This fall will see the beginning of a collaboration between Hormel Foods and Tidewater Community College on the southern coast of Virginia. Aiden Estrada is the first child of a Hormel Foods employee to attend Tidewater with tuition fully paid by the Hormel Inspired Pathways program. Given the enthusiasm from the college’s staff and administrators, he will be the first of many.
I personally haven’t worked with other companies that have put this much support behind education. Extending these opportunities to the children of employees is unique in my experience.Misty Lyon, dean of enrollment management at Tidewater
Naima G. Ford, who is the public relations and marketing director for the college, also sees the program as unique. “There are companies that will give matching financial support to employees for continuing education,” she says, “but the way Hormel is looking ahead to the next generation shows that you are really investing in the community for the long term.”
That long-term perspective comes naturally to the staff of the Planters Suffolk, Va., plant (Planters is a Hormel Foods subsidiary). The company has employed tens of thousands of local residents since its founding in 1906. Those families live in the greater Norfolk, Va. area where Tidewater has its four campuses.
“This is an exciting partnership,” says Naima. “This shows that Hormel and its Planters brand are investing in the local community and in the future. It shows that they believe in making positive changes in the places where their employees live and work. That’s a huge deal.”
According to Naima, over 60% of Tidewater’s graduates who finish community college stay within the area. The investment goes beyond covering the tuition for one student; it’s a deeper investment into the future prosperity of the community and its future workforce.
The barriers to getting an advanced certificate or a college degree can go beyond financial. Sometimes the opportunity just doesn’t get communicated to the parents or they have difficulty filling out the forms and wading through other bureaucratic requirements. Many Planters team members are first- or second-generation immigrants to America. Some of their children arrived in the U.S. not speaking English as a first language. Hormel Foods founded the Inspired Pathways program to be the one-stop-shop for all their college advising needs and questions.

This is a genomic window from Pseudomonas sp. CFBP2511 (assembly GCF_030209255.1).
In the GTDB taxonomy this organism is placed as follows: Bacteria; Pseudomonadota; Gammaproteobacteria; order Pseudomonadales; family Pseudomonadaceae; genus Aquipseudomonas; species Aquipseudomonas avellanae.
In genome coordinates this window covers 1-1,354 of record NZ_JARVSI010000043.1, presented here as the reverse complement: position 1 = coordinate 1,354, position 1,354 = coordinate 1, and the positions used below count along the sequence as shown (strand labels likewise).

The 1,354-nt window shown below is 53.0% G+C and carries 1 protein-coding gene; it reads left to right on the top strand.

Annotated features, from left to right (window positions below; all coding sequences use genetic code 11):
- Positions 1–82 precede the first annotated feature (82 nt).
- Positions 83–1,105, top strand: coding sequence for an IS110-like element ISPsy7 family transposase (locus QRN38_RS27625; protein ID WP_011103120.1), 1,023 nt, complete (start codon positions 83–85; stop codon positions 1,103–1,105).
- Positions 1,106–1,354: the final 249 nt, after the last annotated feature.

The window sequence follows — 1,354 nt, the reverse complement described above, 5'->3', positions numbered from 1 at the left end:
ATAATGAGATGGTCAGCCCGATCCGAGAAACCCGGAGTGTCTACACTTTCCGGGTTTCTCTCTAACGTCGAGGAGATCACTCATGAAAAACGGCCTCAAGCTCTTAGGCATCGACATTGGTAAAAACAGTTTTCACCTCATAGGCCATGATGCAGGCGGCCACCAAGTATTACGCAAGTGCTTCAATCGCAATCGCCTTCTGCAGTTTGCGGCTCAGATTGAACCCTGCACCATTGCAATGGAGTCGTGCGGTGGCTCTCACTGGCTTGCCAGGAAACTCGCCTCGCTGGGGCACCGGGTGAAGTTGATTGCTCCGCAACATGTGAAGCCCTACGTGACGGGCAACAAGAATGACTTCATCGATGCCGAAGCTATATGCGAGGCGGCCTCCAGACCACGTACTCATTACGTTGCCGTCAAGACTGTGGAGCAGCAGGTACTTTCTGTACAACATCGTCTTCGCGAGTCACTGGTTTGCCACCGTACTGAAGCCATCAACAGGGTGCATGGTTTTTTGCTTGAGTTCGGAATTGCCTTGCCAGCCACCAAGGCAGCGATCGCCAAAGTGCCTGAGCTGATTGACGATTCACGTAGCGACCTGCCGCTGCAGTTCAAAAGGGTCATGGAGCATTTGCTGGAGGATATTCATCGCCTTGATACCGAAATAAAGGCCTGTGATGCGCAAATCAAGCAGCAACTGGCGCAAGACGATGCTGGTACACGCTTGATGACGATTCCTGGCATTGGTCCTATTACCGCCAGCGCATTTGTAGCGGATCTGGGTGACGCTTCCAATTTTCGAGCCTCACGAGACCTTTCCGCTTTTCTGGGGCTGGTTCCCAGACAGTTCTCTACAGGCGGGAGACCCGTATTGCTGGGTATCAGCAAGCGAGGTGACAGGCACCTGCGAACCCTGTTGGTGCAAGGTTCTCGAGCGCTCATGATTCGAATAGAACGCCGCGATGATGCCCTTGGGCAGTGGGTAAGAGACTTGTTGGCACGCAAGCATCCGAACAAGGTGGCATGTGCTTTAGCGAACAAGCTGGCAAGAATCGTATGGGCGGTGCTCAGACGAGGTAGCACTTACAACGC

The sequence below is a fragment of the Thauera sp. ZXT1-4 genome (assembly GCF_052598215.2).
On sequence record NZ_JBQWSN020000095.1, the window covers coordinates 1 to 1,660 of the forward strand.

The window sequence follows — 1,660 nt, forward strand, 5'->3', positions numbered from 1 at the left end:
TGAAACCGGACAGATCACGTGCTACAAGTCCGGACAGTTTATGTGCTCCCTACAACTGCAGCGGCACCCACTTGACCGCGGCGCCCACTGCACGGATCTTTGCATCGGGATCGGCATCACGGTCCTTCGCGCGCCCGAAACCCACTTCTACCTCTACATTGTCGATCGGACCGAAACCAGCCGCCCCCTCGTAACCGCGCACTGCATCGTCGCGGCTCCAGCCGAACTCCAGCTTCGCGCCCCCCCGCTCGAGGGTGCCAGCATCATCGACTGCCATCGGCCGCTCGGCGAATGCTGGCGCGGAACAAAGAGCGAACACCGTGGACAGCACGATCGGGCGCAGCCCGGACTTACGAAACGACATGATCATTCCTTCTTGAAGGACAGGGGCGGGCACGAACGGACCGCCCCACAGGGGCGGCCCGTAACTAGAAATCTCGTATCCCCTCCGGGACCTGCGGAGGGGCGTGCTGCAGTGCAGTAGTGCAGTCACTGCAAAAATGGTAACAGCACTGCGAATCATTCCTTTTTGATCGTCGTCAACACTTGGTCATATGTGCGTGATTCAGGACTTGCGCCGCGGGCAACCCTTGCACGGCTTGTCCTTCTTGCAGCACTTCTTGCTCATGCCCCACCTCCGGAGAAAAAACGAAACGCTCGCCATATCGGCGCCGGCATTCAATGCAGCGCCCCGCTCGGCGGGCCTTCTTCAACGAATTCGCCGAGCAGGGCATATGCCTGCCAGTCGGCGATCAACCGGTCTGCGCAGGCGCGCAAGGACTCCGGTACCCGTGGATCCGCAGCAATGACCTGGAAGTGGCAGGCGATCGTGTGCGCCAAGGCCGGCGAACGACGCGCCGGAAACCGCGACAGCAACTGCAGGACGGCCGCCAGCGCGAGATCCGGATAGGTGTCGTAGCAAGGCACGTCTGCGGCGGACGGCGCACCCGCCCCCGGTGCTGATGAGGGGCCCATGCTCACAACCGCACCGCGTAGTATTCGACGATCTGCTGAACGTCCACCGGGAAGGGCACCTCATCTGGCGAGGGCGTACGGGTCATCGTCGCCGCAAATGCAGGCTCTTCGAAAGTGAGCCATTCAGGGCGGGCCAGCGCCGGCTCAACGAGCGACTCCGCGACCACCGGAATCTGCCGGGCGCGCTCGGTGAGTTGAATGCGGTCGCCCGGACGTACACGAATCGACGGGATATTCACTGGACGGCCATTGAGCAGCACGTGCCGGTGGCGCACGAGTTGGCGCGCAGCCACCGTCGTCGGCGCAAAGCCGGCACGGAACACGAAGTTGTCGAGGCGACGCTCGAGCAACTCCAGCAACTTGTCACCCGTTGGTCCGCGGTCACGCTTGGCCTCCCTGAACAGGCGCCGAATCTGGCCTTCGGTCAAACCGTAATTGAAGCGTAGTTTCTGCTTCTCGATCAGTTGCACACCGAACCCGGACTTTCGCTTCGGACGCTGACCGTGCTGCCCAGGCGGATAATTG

“Families may be supportive but they just don’t know how to work through the system,” says Lyon. “What makes Inspired Pathways special is their willingness to help families through the process and to provide answers when they have questions.”
The mission of community colleges is more important than ever. Covid set back the education of many young people. Both reading and math scores have dropped for a whole generation.
The cost of four-year college degrees doubled in a single generation. There are currently 150 private colleges that charge $50,000 per year in tuition and that is before living expenses are added in. Inflation is only likely to put the cost further out of reach for many families. In contrast, a year’s classes at Tidewater currently cost a little over $5,000. But even that price keeps higher education out of reach for many students.
According to Lyon and Ford, grants like Inspired Pathways have an impact that goes beyond simply removing some financial burdens on students and their families. Knowing that your parents’ employer is funding your education gives students that sense of belonging, that they have a whole community of people rooting for them and expecting good results.
“A grant from Inspired Pathways brings with it a sense of pride and connection to your parents and the people they work with, which is going to be motivating,” says Ford. “I think we will see that those with this sort of support will be more likely to complete a certificate or a degree program.”
Lyon agrees. “Family support is often critical for people to complete their education. This program adds to that support. It removes a financial burden but it also increases the sense of pride that their parents worked for a company that provided this type of benefit.”